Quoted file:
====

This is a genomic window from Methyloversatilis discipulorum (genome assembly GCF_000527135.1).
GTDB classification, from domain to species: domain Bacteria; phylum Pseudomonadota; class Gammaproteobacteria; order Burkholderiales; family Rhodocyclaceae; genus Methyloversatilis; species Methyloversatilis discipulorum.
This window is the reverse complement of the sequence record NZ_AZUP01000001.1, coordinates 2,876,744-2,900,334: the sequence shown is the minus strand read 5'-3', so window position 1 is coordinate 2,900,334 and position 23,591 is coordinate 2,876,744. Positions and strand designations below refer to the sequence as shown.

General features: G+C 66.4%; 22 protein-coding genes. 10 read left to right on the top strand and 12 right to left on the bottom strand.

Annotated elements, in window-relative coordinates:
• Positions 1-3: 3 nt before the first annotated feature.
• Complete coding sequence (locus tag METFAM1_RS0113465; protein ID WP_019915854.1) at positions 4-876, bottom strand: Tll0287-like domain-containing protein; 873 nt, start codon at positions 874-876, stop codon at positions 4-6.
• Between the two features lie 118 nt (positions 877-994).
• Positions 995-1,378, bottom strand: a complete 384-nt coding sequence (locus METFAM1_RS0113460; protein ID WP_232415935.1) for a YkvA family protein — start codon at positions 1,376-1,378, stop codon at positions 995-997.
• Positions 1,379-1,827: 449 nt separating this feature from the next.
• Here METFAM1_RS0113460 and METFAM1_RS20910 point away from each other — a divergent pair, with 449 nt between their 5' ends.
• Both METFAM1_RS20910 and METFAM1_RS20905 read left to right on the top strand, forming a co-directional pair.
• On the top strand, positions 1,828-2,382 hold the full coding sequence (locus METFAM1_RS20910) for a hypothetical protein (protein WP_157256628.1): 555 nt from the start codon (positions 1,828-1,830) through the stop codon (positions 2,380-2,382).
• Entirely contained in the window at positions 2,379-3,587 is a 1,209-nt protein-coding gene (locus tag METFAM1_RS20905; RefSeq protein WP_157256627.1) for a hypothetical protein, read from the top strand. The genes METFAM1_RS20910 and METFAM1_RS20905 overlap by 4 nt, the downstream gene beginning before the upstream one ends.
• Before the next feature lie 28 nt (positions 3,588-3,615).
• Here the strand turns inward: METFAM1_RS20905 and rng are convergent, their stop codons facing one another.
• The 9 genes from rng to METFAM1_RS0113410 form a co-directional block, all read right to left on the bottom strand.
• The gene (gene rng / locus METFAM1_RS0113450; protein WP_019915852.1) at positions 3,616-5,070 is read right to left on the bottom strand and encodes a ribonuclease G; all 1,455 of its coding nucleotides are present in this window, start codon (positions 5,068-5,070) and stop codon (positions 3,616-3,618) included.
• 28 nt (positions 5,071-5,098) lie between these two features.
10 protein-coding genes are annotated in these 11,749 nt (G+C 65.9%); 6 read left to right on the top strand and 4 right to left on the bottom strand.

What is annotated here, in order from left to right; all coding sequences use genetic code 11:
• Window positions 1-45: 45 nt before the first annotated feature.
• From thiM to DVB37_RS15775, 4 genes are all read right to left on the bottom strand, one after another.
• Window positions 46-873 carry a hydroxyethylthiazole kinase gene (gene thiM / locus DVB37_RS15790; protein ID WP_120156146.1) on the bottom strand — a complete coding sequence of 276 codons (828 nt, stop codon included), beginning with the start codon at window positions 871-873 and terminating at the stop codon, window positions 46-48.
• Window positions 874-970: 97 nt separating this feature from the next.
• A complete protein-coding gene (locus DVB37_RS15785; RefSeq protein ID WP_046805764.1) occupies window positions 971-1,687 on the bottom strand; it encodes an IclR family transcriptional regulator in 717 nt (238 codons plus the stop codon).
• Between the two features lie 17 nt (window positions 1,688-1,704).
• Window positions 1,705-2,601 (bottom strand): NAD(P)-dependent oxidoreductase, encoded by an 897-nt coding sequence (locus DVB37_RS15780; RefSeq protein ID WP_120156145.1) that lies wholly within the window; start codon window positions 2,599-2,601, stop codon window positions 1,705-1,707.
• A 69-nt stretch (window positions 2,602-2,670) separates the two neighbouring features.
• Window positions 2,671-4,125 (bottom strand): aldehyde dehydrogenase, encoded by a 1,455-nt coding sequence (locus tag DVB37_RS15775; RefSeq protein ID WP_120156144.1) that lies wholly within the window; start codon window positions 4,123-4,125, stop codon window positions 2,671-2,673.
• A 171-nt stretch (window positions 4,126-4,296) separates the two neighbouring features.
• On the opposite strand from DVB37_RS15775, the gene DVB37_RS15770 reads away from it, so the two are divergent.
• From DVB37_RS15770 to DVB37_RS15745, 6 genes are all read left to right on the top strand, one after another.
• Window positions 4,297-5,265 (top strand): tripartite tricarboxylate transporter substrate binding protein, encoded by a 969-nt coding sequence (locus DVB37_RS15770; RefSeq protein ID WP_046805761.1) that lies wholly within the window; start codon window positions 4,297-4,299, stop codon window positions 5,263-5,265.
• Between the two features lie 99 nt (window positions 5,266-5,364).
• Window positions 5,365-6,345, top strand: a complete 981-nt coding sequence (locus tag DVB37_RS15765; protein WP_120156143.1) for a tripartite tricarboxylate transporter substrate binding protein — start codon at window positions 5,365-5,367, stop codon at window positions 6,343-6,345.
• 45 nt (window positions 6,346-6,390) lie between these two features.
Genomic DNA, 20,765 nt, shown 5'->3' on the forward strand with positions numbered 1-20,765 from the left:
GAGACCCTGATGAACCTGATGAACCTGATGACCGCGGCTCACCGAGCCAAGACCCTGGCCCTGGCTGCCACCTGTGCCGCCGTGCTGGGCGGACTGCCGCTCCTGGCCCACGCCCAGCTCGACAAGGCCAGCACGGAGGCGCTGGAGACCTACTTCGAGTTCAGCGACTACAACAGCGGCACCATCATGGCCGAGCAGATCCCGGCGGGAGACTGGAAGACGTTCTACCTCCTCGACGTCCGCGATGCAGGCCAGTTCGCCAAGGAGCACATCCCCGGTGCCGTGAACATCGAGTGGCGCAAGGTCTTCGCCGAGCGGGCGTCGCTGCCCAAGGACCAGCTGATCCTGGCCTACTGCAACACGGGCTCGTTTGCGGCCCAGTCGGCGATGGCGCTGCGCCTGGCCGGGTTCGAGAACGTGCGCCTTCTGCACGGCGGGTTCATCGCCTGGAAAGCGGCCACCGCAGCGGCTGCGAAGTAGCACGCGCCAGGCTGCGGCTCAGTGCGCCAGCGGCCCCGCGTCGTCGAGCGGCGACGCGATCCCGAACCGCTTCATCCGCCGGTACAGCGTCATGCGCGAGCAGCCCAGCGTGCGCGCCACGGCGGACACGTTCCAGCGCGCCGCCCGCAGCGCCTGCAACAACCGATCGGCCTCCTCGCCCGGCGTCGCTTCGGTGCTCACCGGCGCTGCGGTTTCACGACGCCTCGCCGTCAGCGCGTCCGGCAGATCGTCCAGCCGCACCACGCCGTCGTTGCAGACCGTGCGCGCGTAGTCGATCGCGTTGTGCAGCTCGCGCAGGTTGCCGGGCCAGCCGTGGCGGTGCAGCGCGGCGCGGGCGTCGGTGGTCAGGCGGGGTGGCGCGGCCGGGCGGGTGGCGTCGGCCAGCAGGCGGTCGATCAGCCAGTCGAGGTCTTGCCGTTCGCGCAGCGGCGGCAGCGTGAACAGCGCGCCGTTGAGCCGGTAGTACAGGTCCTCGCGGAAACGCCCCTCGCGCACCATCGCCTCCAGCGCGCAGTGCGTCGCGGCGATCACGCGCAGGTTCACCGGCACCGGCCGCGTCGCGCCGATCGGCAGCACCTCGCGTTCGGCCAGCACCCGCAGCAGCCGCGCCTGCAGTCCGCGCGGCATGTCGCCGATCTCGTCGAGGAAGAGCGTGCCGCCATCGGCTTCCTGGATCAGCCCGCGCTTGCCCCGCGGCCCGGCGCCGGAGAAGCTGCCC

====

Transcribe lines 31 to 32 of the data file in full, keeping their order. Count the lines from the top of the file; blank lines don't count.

• A 171-nt stretch (window positions 4,126-4,296) separates the two neighbouring features.
• On the opposite strand from DVB37_RS15775, the gene DVB37_RS15770 reads away from it, so the two are divergent.